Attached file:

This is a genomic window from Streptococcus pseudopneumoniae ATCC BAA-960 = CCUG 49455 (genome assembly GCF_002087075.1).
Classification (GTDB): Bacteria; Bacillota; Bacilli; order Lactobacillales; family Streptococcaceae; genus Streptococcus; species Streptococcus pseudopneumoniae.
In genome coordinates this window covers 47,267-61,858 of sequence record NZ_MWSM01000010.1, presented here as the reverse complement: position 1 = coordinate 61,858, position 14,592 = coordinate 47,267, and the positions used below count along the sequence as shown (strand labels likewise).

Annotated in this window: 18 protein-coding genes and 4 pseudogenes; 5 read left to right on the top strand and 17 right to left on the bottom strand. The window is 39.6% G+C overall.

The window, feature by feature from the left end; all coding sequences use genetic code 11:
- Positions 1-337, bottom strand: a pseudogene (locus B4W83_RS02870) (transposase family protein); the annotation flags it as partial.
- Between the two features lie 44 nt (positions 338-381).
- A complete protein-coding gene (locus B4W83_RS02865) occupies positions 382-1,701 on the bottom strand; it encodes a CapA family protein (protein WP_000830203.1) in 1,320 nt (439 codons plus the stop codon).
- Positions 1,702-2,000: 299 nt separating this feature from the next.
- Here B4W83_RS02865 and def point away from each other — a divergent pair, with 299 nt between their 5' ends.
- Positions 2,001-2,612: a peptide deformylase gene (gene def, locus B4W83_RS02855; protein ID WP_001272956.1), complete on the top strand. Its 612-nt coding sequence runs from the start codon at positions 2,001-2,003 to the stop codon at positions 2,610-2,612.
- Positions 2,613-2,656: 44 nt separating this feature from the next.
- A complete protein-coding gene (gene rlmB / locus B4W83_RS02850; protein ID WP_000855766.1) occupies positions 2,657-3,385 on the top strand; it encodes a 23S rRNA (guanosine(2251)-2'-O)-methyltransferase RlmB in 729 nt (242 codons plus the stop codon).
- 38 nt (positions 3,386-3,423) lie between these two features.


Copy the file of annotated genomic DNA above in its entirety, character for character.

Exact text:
This is a genomic window from Streptococcus pseudopneumoniae ATCC BAA-960 = CCUG 49455 (genome assembly GCF_002087075.1).
Classification (GTDB): Bacteria; Bacillota; Bacilli; order Lactobacillales; family Streptococcaceae; genus Streptococcus; species Streptococcus pseudopneumoniae.
In genome coordinates this window covers 47,267-61,858 of sequence record NZ_MWSM01000010.1, presented here as the reverse complement: position 1 = coordinate 61,858, position 14,592 = coordinate 47,267, and the positions used below count along the sequence as shown (strand labels likewise).

Annotated in this window: 18 protein-coding genes and 4 pseudogenes; 5 read left to right on the top strand and 17 right to left on the bottom strand. The window is 39.6% G+C overall.

The window, feature by feature from the left end; all coding sequences use genetic code 11:
- Positions 1-337, bottom strand: a pseudogene (locus B4W83_RS02870) (transposase family protein); the annotation flags it as partial.
- Between the two features lie 44 nt (positions 338-381).
- A complete protein-coding gene (locus B4W83_RS02865) occupies positions 382-1,701 on the bottom strand; it encodes a CapA family protein (protein WP_000830203.1) in 1,320 nt (439 codons plus the stop codon).
- Positions 1,702-2,000: 299 nt separating this feature from the next.
- Here B4W83_RS02865 and def point away from each other — a divergent pair, with 299 nt between their 5' ends.
- Positions 2,001-2,612: a peptide deformylase gene (gene def, locus B4W83_RS02855; protein ID WP_001272956.1), complete on the top strand. Its 612-nt coding sequence runs from the start codon at positions 2,001-2,003 to the stop codon at positions 2,610-2,612.
- Positions 2,613-2,656: 44 nt separating this feature from the next.
- A complete protein-coding gene (gene rlmB / locus B4W83_RS02850; protein ID WP_000855766.1) occupies positions 2,657-3,385 on the top strand; it encodes a 23S rRNA (guanosine(2251)-2'-O)-methyltransferase RlmB in 729 nt (242 codons plus the stop codon).
- 38 nt (positions 3,386-3,423) lie between these two features.